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Why Did Almost All African States Rapidly Adopt an Authoritarian Form in the Period After Independence?

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The transitions that were taking place in the period after independence in Africa could be described as nothing less than complex. As many of the African countries moved toward an electoral democratization in the 1990s, many others remained authoritarian, while incorporating some democratic innovations to a degree. This ultimately meant that the basic 'fundaments' for authoritarian regimes changed in ways that were continuously modified throughout the early post-independence period. To address the question of why almost all African states adopted an authoritarian form in the period after independence, this essay will set out to argue that many saw the authoritarian form as a way to satisfy both domestic and international pressures, as constraints on civil and political liberties were present. Whether or not this form did in fact serve it's purpose, remains debatable. This will be illustrated further through the case study of Uganda.

Firstly, in order to be able to analyse the scope of this topic fully, it is necessary to define what it is that defines an authoritarian regime or form. Authoritarianism can be defined as "a belief in, or practice of government 'from above' in which authority is exercised regardless of popular consent ." In terms of authoritarian regime, this places emphasis on the claims of authority over those of individual liberty. More over, the practice 'from above' is concerned with the repression of opposition and political liberty, rather than the more radical feature of eradicating the distinction between the civil society and the state. As a result, authoritarian regimes may tolerate a range of economic and other freedoms.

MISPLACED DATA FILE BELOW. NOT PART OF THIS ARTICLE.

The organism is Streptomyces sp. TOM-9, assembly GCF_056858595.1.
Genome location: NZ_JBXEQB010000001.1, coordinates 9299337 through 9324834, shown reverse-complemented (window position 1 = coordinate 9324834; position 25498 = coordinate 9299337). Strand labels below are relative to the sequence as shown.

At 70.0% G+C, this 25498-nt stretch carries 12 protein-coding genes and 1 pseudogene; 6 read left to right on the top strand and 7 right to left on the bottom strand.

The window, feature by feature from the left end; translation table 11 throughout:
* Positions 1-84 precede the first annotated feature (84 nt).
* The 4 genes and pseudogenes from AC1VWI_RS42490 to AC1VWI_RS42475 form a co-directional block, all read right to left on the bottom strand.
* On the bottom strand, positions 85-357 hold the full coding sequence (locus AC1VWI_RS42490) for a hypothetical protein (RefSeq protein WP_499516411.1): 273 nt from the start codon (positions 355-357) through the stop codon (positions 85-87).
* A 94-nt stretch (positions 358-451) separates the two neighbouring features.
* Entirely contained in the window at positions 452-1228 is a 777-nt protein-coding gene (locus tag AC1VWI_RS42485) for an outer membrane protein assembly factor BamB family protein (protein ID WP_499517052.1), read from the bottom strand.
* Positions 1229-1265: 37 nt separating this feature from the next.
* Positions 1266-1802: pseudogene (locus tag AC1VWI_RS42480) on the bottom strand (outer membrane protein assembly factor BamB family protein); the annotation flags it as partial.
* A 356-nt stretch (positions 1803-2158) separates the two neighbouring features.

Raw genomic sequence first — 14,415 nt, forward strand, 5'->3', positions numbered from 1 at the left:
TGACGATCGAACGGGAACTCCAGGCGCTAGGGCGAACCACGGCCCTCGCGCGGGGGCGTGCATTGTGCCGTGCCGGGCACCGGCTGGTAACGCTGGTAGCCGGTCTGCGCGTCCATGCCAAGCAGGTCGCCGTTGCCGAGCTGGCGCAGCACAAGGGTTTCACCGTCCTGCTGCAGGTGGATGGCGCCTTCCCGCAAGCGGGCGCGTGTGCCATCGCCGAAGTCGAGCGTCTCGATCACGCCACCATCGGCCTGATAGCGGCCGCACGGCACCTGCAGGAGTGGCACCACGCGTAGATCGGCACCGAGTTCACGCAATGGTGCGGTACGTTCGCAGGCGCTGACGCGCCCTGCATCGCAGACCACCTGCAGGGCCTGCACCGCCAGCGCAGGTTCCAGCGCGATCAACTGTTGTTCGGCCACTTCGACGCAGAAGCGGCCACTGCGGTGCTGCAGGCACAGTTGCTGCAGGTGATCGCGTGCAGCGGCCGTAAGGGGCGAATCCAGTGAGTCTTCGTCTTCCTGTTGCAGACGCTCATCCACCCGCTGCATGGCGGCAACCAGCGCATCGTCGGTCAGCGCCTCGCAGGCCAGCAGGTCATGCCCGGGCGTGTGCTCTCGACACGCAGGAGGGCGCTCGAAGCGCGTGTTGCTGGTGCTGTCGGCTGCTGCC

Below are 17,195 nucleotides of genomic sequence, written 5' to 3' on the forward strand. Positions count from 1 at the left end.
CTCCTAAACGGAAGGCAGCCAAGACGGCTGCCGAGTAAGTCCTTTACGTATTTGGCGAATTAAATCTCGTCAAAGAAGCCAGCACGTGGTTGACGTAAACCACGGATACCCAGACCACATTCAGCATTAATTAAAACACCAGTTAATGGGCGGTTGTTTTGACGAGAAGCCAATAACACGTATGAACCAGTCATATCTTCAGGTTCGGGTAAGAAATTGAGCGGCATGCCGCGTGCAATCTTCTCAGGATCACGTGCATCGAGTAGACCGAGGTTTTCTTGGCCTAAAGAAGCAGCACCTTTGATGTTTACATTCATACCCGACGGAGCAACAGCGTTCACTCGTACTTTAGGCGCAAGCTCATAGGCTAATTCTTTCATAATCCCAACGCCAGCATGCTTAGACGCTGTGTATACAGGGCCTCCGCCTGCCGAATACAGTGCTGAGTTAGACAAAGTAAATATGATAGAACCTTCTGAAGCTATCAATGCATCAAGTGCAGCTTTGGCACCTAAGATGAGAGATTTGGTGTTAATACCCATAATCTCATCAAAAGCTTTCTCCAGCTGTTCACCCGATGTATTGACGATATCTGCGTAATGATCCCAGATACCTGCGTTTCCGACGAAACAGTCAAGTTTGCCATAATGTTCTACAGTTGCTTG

It is equally important to acknowledge some points about the notion of colonialism itself. With a few exceptions, Africa came of age in the decade of the 1960s, when broad nationalist coalitions were waging anti-colonial struggles triumphed over European rule . The subjugation of Africa took place relatively late in the age of colonialism and at a rapid pace, by the last part of the nineteenth century, most of Africa was forcibly divided to a half dozen European imperial domains . Although it may be argued that the process of colonialism was violent, it can be noted that it more often was not violent. For instance, the violence took the form of both direct and indirect violence. Colonialism more generally could be thought of as imposed by force or through intimidation based on the treat of violence . The point to emphasis here is that the colonial order, established by conquest relied strongly on the features of divide and rule. In addition, certain people such as chiefs were able to be co-opted to the colonising powering order to facilitate the conquest of the African people. As a result, they now had the support of the colonist, which also brought about the emergence of a "culture of impunity, one that originated during the colonial period and continued into the post independence period ." Africa, post-independence seemed to favour this idea of a "culture of impunity."